Consumers may opt for eco-friendly shopping bags made of jute or cloth instead of plastic.

Since the first effort to educate the public to reduce plastic bag usage through the No Plastic Bag Campaign in 2007, there have been several issues.

They included how effective was the campaign to change consumer behaviour, what are the alternatives and who should manage the funds (a consumer has to pay 20 sen for a plastic bag).

The concept of plastic bag tax or levy is environmental taxation which has focused primarily on producer-generated pollution to internalise the external cost of pollution to the environment.

The tax/levy to the consumer is to stimulate behavioural changes with the aim of reducing the use of plastic bags. This plastic bag levy is popular in Denmark, the United Kingdom, Ireland and South Africa. The government plays a role by influencing consumer participation in sustainable consumption.

In Malaysia, the plastic bag charges are not compulsory or a government tax. The consumer either pays for a plastic bag or brings his own grocery bag.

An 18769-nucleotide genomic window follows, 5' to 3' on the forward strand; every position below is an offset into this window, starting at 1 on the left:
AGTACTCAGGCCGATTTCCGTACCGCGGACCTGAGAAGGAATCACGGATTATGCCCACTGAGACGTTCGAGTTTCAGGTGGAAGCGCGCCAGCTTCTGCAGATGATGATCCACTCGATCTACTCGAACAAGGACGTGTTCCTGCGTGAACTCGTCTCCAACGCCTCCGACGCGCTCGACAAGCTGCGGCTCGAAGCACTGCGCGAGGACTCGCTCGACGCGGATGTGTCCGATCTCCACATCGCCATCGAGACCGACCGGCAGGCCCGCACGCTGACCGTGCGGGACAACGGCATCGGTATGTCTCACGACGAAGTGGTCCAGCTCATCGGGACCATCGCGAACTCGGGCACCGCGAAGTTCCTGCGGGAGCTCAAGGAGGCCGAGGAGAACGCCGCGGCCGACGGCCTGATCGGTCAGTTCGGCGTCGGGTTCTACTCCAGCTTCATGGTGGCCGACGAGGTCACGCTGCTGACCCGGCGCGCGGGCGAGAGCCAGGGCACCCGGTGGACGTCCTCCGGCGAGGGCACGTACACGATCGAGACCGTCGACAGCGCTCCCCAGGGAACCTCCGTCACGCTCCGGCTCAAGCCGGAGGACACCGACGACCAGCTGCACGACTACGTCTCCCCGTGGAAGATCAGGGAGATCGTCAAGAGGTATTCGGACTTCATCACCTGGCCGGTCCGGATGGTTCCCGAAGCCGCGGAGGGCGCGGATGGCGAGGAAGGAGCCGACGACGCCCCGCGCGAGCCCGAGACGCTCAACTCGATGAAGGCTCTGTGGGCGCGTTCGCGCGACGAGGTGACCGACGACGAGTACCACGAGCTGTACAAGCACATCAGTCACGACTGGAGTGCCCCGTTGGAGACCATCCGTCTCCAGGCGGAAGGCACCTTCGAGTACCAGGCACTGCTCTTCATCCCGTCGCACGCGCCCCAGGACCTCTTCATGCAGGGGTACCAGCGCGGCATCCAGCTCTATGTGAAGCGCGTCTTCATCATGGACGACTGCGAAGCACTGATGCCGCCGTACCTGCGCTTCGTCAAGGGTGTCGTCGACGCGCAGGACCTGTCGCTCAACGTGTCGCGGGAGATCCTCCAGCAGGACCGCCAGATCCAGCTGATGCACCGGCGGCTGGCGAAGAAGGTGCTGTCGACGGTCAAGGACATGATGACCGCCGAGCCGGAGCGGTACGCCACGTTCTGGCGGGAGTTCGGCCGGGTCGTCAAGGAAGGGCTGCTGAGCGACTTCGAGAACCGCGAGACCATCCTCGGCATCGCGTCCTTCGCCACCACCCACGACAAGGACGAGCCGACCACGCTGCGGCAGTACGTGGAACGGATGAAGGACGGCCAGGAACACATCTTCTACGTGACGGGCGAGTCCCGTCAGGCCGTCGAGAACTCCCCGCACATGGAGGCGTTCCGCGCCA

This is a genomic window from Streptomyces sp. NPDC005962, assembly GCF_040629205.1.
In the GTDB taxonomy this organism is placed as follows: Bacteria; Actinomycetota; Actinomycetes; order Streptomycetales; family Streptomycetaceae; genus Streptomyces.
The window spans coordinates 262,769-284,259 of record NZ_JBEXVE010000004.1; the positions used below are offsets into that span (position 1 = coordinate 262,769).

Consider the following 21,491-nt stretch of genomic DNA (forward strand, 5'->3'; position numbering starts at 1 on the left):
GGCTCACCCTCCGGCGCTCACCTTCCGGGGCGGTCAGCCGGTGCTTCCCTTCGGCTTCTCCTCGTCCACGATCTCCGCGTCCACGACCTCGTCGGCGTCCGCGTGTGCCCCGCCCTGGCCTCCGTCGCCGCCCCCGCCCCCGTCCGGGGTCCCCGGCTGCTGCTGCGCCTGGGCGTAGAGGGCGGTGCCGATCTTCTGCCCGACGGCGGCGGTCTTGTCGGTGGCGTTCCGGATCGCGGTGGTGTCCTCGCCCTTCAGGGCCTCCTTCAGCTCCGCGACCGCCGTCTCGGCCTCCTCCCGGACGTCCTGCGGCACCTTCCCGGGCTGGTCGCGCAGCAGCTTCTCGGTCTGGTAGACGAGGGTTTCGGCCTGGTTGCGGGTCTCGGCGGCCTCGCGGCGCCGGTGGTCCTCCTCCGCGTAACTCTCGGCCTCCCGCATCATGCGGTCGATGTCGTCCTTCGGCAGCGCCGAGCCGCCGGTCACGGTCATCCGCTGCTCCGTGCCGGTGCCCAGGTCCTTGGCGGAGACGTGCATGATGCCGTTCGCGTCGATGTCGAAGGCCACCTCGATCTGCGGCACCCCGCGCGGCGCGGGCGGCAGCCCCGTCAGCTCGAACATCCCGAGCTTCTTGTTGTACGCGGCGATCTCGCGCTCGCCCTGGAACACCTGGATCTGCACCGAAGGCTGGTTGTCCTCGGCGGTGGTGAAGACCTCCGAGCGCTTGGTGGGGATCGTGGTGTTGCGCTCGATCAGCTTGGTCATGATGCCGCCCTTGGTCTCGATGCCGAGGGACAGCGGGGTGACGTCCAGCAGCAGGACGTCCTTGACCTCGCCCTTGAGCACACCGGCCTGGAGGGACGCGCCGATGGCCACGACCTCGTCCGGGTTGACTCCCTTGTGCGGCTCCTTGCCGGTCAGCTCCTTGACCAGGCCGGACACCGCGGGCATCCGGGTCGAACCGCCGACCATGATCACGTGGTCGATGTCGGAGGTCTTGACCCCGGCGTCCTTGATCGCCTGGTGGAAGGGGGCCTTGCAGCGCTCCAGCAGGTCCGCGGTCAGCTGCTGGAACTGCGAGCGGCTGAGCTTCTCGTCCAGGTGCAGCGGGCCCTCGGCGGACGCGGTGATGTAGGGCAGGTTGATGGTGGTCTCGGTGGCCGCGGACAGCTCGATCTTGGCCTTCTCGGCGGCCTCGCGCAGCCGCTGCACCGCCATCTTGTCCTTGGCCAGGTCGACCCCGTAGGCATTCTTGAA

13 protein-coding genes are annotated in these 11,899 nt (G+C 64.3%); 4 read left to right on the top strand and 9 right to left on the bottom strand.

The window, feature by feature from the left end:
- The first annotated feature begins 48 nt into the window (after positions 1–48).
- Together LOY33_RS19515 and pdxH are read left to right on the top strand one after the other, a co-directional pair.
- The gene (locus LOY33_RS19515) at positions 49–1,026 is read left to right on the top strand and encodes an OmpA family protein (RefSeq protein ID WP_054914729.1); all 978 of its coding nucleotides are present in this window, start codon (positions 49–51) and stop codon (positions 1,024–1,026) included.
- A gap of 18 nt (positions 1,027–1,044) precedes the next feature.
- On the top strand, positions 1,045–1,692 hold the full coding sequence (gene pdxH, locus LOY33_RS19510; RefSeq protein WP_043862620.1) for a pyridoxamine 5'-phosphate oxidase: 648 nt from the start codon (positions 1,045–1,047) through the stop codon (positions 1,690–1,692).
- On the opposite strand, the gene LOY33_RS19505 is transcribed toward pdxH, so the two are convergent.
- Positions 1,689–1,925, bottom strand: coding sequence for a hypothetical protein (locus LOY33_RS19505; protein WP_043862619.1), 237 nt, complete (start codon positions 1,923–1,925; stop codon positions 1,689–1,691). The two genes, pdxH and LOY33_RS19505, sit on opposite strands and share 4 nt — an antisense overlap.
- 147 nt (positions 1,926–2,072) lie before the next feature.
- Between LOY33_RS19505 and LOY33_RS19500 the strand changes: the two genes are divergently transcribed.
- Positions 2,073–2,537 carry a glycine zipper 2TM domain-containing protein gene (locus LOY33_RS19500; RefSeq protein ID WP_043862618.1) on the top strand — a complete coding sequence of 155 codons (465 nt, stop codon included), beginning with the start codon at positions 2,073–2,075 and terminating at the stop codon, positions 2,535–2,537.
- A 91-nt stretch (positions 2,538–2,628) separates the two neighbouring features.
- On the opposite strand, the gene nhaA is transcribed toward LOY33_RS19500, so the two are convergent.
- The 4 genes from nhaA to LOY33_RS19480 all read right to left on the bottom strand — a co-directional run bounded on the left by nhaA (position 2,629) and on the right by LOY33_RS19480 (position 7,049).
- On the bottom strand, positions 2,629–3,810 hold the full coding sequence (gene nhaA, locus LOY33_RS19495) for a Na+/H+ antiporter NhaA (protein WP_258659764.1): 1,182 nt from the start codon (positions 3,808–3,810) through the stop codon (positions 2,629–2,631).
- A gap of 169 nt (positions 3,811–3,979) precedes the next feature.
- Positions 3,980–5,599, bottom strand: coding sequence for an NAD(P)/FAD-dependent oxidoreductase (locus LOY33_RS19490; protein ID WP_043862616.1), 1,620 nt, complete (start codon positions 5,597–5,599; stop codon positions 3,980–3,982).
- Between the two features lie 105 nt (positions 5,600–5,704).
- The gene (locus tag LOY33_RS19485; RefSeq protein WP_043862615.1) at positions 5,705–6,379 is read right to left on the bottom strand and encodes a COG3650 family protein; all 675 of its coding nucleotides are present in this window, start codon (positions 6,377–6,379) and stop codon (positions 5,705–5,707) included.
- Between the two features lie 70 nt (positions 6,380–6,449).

A study in 2013 assessed the effect of the campaign on plastic bag charges in Selangor. Some 253 consumers were interviewed at hypermarkets and supermarkets. The study came up with four types of consumers based on shopping practices — the green shoppers, the campaign supporters, strategic green shoppers and plastic bag charge shoppers.

The study showed that 80 per cent of the consumers were willing to pay equal or more than 20 sen for each plastic bag.

It also showed that the supporters of the plastic bag tax were from the higher income group and women.

Countries that partially ban the use of plastic bags provide alternatives, such as imposing a plastic bag tax, improving thickness of the plastic for reuse and promoting or encouraging sustainable shopping lifestyle by promoting other types of shopping bags such as jute bags, cloth bags and others.

If Malaysia wants to opt for the plastic bag tax, educational awareness of the danger of plastic bag use and environmental damage must be continued.

Besides a specific law to regulate the tax or levy, there must be a clear mechanism on how the levy works.

The plastic bag tax can function as a stimulus to nudge society towards a non-littering environment and promote a sustainable shopping lifestyle.

IRINA SAFITRI ZEN

Senior lecturer, Faculty of Built Environment and Surveying, Research Fellow, Institute Sultan Iskandar, Universiti Teknologi Malaysia, Johor Baru